24 February 2016

Thirty-one IHP+ countries are participating in this round of monitoring.

Update on fifth round of IHP+ monitoring

The fifth round of IHP+ monitoring will take place during 2016. We are delighted to announce that the following 31 countries have opted to participate in the process, which together represents 86% of IHP+ countries. 

This is an increase of nearly 30% on the level of participation in the fourth round of IHP+ monitoring in 2014 (where 24 participated), and reflects both a year on year increase in the numbers of participating countries and an ongoing strong demand for stronger transparency and accountability in delivering commitments to provide effective development cooperation (EDC).

31 countries have confirmed participation in 2016 IHP+ monitoring

1. Afghanistan

12. Gambia

22. Nigeria

2. Benin

13. Guinea

23. Pakistan

3. Burkina Faso

14. Guinée-Bissau 

24. Senegal

4. Cabo Verde

15. Liberia

25. Sierra Leone

5. Cambodia

16. Madagascar

26. Sudan

6. Cameroon

17. Mali

27. Tchad

7. Comoros

18. Mauritania

28. Togo

8. Cote d’Ivoire

19. Mozambique

29. Uganda

9. DRC

20. Myanmar

30. Viet Nam

10. El Salvador

21. Niger

31. Zambia

11. Ethiopia

 

 

The fifth IHP+ monitoring round will track the following seven effective development cooperation practices (see below), which broadly map onto the Seven Behaviours, a focus of IHP+ since 2013, using indicators for both IHP+ governments and for IHP+ Development Partners. Data collection will include both quantitative and qualitative information. In addition to government and development partners, the qualitative survey will also include civil society and private sector.

Effective development cooperation practices in the health sector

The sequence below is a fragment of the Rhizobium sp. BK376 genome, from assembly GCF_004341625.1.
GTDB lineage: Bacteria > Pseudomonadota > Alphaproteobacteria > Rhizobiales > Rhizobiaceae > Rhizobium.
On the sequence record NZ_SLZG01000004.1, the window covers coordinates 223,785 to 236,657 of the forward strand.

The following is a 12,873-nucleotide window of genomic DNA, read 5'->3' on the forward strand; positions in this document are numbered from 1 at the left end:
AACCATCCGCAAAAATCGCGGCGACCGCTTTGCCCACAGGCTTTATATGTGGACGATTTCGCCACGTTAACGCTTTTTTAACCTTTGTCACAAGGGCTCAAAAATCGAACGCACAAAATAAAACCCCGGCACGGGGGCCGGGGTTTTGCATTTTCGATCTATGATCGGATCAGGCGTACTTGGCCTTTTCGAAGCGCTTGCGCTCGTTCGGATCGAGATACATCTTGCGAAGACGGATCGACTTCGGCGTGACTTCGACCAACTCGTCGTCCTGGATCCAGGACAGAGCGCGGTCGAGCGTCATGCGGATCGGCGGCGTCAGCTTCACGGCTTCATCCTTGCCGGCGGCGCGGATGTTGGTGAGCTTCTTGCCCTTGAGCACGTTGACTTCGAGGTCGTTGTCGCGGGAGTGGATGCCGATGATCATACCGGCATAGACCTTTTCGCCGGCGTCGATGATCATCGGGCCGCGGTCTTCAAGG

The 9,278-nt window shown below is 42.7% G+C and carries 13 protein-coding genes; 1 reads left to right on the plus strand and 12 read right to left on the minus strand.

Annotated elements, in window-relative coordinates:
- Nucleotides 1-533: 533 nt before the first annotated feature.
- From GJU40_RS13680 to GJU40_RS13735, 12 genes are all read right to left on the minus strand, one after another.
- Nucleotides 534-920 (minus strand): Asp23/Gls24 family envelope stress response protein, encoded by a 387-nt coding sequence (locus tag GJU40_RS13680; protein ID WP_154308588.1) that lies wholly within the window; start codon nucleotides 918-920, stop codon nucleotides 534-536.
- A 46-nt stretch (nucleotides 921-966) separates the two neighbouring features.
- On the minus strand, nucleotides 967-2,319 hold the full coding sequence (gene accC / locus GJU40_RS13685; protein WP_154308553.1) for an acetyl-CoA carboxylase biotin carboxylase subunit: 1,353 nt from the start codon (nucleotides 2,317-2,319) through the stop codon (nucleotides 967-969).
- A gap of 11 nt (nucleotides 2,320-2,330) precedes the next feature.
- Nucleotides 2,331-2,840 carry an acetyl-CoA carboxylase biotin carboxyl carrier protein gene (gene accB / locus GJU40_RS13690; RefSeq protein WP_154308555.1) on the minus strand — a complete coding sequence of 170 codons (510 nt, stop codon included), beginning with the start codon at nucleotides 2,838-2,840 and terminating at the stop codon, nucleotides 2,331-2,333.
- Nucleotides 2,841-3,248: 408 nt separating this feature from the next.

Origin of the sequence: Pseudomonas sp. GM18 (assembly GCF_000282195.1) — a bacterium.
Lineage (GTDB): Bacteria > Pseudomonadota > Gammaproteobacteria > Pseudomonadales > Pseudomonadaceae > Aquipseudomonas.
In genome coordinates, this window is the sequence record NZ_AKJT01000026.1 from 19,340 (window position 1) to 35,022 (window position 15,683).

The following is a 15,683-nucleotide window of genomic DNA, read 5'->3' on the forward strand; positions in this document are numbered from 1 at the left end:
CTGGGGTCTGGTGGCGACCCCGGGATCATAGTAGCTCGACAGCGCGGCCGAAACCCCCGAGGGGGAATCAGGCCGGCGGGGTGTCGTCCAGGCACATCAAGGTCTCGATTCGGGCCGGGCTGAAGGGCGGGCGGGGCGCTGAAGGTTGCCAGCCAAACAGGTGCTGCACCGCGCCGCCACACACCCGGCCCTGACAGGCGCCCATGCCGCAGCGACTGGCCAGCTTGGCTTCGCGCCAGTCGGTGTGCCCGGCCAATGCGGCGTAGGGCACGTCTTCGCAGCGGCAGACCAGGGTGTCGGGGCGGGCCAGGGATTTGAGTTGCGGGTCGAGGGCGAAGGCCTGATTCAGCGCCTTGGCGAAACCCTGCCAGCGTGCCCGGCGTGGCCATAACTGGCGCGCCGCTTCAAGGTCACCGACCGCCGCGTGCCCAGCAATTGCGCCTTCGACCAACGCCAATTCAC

1. A strong single national health strategy is supported by both government and development partners; they agree on priorities reflected in the national health strategy, and underpinning sub-sector strategies, through a process of inclusive development and joint assessment, and a reduction in separate exercises.

  2. Resource inputs are recorded on the national health budget and in line with national priorities, with predictability of government and development partner funding.

  3. Financial management systems are harmonized and aligned; requisite capacity building done or underway, and country systems strengthened and used.

  4. Procurement/supply systems are harmonized and aligned, parallel systems phased out, country systems strengthened and used with a focus on best value for money. National ownership can include benefiting from global procurement.

  5. Joint monitoring of process and results is based on one information and accountability platform; joint processes for mutual accountability on EDC are in place, such as Joint Annual Reviews or compact reviews.

  6. Technical support is strategically planned and provided in a well-coordinated manner; opportunities for systematic learning between countries are developed and supported by agencies through south-south and triangular cooperation.

  7. Civil society operates within an environment which maximizes its engagement in and contribution to health sector development.

Following a competitive procurement process, the 2016 IHP+ monitoring process will be managed by a consortium led by hera in partnership with Itad. The consortium will circulate, as soon as possible, detailed guidance on what IHP+ signatories will need to do to participate.  Broad milestones for the exercise are set out below.  

Key milestones in fifth IHP+ monitoring 2016 

November - December 2015: Country-level decisions on participation

December 2015 - March 2016: Finalise tools and process

April - May 2016: Data collection (8 weeks) 

June - July 2016: Data analysis and reporting (8 weeks) 

July – December 2016: Findings discussed at country level

In the meantime, if you have questions about the 5th round of IHP+ monitoring, please don’t hesitate to contact the IHP+ core team.

 

Photo: © 2008 Fletcher Gong'a, Courtesy of Photoshare


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